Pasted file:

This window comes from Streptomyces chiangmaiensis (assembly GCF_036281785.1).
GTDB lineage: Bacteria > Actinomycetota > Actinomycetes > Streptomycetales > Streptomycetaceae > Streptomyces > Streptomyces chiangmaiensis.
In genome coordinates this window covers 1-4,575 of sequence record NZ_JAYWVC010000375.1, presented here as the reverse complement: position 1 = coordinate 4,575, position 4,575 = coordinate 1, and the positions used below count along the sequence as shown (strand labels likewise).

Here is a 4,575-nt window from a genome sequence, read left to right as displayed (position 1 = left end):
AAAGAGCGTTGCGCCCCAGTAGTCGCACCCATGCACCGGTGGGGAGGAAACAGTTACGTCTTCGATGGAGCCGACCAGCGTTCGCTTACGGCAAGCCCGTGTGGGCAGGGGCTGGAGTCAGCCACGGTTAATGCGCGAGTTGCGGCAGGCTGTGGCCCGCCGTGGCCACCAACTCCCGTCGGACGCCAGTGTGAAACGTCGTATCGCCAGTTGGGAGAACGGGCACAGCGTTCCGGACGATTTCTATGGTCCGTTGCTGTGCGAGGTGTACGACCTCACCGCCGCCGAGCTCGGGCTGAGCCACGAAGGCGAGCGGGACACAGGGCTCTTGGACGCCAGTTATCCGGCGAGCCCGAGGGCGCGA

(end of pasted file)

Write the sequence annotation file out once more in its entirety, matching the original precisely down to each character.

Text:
This window comes from Streptomyces chiangmaiensis (assembly GCF_036281785.1).
GTDB lineage: Bacteria > Actinomycetota > Actinomycetes > Streptomycetales > Streptomycetaceae > Streptomyces > Streptomyces chiangmaiensis.
In genome coordinates this window covers 1-4,575 of sequence record NZ_JAYWVC010000375.1, presented here as the reverse complement: position 1 = coordinate 4,575, position 4,575 = coordinate 1, and the positions used below count along the sequence as shown (strand labels likewise).

Here is a 4,575-nt window from a genome sequence, read left to right as displayed (position 1 = left end):
AAAGAGCGTTGCGCCCCAGTAGTCGCACCCATGCACCGGTGGGGAGGAAACAGTTACGTCTTCGATGGAGCCGACCAGCGTTCGCTTACGGCAAGCCCGTGTGGGCAGGGGCTGGAGTCAGCCACGGTTAATGCGCGAGTTGCGGCAGGCTGTGGCCCGCCGTGGCCACCAACTCCCGTCGGACGCCAGTGTGAAACGTCGTATCGCCAGTTGGGAGAACGGGCACAGCGTTCCGGACGATTTCTATGGTCCGTTGCTGTGCGAGGTGTACGACCTCACCGCCGCCGAGCTCGGGCTGAGCCACGAAGGCGAGCGGGACACAGGGCTCTTGGACGCCAGTTATCCGGCGAGCCCGAGGGCGCGA